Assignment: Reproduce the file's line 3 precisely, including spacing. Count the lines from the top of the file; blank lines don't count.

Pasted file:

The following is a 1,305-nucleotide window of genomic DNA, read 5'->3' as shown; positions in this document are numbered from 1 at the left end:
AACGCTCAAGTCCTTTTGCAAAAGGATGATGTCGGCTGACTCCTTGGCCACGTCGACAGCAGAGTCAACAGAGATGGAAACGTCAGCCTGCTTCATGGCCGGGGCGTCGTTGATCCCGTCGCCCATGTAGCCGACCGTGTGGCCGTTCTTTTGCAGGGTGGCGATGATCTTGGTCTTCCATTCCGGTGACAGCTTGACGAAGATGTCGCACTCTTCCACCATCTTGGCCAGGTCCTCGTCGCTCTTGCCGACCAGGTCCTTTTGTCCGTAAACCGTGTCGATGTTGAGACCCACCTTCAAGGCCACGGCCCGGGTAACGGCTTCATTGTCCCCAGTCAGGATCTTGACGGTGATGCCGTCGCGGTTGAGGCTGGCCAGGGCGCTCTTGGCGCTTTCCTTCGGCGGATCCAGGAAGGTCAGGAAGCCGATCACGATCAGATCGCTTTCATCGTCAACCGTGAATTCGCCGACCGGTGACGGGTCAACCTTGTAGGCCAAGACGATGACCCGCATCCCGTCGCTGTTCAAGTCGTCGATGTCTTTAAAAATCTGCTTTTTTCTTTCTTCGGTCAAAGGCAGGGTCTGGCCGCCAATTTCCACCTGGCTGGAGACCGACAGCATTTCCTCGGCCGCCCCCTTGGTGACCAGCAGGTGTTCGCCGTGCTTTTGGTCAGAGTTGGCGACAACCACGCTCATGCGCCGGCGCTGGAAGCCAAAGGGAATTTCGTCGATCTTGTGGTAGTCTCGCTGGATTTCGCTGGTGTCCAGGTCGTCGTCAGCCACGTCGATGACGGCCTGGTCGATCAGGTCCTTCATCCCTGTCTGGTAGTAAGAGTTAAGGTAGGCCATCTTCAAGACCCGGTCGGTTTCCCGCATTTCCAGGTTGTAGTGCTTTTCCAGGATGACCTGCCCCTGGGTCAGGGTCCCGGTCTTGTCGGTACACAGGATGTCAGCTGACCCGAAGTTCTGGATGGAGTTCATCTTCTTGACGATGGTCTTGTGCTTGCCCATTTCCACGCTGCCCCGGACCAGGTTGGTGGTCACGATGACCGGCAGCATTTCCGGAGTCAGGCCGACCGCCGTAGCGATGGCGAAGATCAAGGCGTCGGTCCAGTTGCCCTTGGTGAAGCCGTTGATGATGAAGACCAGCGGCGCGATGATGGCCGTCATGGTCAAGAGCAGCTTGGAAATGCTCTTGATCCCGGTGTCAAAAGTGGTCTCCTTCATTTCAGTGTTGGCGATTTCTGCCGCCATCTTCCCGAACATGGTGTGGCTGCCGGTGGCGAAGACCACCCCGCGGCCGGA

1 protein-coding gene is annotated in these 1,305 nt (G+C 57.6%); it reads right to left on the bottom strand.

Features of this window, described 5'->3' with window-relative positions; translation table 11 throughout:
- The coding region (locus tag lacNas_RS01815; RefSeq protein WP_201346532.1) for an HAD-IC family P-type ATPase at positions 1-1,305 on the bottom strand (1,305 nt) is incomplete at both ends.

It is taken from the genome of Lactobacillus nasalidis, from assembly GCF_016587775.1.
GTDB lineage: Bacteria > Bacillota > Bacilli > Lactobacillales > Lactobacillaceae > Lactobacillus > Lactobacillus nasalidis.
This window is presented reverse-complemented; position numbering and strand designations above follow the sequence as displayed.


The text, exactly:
1 protein-coding gene is annotated in these 1,305 nt (G+C 57.6%); it reads right to left on the bottom strand.